Tuesday, July 30, 2013

Structure within Angular

I am finding more useful resources for AngularJS, including Christopher Hiller's Developing an AngularJS Edge (Bleeding Edge). What I am going to do here is describe the structure I have come to after a lot of refactoring in my Rhizome application, using AngularJS and Saxon-CE. It's not perfect,  but I do want to document it at this point. I'm using PhoneGap, so this all resides in assets/www:

lib/shared - contains the JavaScript files for AngularJS and Saxon-CE
lib/rhizome/css - contains rhizome.css, references to Gaia css
lib/rhizome/js - contains Controllers.js, PresentationServices.js
res/views/html - contains pmixRequest.html, pmixResponse.html
res/views/xslt - contains PMPPrescriptionReport-application.xslt, other stylesheets

The stylesheets still need some work - I started out building a pure Gaia application for Firefox OS, before porting into PhoneGap for Android, but I have retained some of the Gaia look and feel. I am also considering leveraging AngularUI/Bootstrap for this purpose.

All of my controllers are in a single file, and align nicely with my views. The Presentation Services contains my rendering service and Business Services is currently empty. I am sure I will require some business logic eventually. My main AngularJS module is declared in a script tag near the bottom of my index.html page, and called at the top in the html element.

As far as my views are concerned, I have a pair of partial HTML forms which align with the PMIX Request and Response interactions, and a separate include file for the header, to reduce clutter. I may actually rename the controllers PMIXRequestCtrl and PMIXResponseCtrl, to make it obvious that is what they are. I'm used to HL7, where interactions have well-defined interactions. I like the alignment between controller and partial HTML view.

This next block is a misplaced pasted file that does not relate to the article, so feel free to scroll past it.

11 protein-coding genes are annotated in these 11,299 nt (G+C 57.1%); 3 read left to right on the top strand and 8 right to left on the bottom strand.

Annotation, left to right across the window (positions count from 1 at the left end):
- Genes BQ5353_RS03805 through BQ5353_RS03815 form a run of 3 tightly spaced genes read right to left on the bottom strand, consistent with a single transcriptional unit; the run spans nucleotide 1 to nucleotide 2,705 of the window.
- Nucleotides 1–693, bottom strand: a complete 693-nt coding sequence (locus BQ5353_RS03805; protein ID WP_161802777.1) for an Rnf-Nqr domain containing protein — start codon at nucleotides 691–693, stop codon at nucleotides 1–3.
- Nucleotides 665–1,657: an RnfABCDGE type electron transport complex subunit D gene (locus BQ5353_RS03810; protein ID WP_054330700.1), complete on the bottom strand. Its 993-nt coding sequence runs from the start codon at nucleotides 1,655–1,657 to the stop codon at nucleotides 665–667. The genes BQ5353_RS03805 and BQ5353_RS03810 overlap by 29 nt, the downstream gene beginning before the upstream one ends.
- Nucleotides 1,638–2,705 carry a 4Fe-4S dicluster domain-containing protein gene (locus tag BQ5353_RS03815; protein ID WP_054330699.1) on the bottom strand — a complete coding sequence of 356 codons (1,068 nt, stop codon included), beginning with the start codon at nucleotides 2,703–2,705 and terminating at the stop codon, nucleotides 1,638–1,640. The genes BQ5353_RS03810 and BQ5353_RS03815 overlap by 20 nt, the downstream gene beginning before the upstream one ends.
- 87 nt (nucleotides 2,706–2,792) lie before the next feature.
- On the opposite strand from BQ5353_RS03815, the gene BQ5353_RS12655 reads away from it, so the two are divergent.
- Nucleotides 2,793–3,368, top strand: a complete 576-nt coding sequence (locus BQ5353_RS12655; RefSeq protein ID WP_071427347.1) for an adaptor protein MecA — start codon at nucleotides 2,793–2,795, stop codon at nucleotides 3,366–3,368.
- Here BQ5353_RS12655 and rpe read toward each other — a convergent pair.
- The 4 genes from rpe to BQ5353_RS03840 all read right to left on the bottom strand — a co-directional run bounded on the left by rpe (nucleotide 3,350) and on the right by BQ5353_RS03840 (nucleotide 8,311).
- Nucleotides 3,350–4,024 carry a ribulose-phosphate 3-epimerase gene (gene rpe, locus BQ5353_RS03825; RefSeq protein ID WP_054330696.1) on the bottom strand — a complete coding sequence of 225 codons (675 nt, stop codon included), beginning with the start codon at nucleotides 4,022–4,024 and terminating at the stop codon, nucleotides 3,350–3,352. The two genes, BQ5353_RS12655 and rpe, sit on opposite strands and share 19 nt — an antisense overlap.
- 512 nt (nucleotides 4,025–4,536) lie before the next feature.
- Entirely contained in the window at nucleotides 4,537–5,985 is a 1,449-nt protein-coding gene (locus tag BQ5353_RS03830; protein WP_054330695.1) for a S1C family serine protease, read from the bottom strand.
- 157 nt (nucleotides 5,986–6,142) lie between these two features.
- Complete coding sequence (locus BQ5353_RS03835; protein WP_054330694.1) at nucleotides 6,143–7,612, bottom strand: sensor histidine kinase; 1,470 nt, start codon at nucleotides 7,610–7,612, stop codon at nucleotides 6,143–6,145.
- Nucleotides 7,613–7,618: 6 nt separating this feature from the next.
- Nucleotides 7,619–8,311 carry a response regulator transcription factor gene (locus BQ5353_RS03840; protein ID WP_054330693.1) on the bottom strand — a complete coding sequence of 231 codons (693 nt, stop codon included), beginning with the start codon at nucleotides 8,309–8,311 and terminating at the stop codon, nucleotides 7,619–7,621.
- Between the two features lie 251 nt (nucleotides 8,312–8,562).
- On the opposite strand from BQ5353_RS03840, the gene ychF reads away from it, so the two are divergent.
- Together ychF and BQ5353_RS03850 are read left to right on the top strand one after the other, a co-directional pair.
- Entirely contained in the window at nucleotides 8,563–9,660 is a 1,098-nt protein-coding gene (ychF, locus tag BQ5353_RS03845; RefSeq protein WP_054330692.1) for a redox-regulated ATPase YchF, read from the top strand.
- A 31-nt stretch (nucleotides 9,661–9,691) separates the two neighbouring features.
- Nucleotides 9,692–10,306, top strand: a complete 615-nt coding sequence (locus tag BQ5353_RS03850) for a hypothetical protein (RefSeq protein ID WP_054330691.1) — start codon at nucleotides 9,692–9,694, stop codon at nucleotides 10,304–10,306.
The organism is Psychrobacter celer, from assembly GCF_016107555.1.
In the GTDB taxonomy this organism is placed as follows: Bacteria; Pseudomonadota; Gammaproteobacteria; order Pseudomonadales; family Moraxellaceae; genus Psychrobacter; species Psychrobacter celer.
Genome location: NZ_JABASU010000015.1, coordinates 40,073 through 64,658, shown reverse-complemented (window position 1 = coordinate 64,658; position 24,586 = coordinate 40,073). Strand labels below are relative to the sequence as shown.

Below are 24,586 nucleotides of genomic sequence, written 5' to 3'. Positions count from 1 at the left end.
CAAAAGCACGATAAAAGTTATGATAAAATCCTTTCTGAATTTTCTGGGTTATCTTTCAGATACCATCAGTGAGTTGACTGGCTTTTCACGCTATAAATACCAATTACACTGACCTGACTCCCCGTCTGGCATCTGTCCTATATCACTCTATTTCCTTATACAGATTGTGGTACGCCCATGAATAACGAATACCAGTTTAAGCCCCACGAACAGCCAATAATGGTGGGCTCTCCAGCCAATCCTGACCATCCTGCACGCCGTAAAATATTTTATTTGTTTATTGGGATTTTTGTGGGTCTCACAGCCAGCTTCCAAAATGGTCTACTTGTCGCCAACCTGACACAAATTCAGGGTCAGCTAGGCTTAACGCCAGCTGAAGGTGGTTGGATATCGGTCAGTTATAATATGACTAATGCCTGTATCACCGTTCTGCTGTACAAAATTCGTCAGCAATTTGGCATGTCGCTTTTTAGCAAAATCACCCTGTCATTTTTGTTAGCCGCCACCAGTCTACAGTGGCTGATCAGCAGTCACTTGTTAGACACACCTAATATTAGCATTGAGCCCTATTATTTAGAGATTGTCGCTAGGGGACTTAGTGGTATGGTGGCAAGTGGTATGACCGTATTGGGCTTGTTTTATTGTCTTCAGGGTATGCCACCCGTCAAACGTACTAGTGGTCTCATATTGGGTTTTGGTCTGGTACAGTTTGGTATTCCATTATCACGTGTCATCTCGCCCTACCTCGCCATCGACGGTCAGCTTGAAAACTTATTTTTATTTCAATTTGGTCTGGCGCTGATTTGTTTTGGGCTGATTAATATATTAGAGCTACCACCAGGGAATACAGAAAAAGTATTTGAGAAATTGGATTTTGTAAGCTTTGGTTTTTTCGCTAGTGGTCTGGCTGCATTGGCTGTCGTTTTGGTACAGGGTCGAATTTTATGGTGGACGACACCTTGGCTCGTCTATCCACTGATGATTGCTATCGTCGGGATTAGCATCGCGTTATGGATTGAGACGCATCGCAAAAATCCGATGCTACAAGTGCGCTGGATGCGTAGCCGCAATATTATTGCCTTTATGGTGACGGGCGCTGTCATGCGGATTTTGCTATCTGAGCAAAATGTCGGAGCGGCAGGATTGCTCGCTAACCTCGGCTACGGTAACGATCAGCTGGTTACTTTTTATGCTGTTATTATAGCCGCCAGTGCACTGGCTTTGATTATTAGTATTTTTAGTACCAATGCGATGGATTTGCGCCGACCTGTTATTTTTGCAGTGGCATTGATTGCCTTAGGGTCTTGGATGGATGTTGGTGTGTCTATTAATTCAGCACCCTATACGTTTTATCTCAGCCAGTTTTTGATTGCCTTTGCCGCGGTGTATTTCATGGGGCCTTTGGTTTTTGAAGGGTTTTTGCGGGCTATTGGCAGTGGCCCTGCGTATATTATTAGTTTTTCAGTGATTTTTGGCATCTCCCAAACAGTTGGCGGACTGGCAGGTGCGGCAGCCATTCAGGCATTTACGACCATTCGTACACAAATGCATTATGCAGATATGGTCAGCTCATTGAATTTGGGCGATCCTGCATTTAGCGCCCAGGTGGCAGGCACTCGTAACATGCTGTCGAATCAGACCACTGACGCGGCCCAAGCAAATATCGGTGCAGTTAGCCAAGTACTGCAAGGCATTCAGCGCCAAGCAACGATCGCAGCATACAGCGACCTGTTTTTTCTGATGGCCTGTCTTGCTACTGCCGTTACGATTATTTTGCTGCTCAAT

For the Saxon-CE piece, I have a  separate set of template views. I'm not as happy with these, but they serve a purpose. In the long run, both the HTML and XSLT views should be largely generated from the PMIX CAM schema. I have put these in the res directory because they are resources.

My approach is resource-based, whereas the PMIX data is really not. Three resources are represented in the PMIX payload: Patient, Prescription Report and Prescription. These are clipped out of the response message and then bound to the model scope in pmixResponse.html. This would be cleaner and more RESTful if the PMIX schema was broken into more granular interactions, but that's okay.

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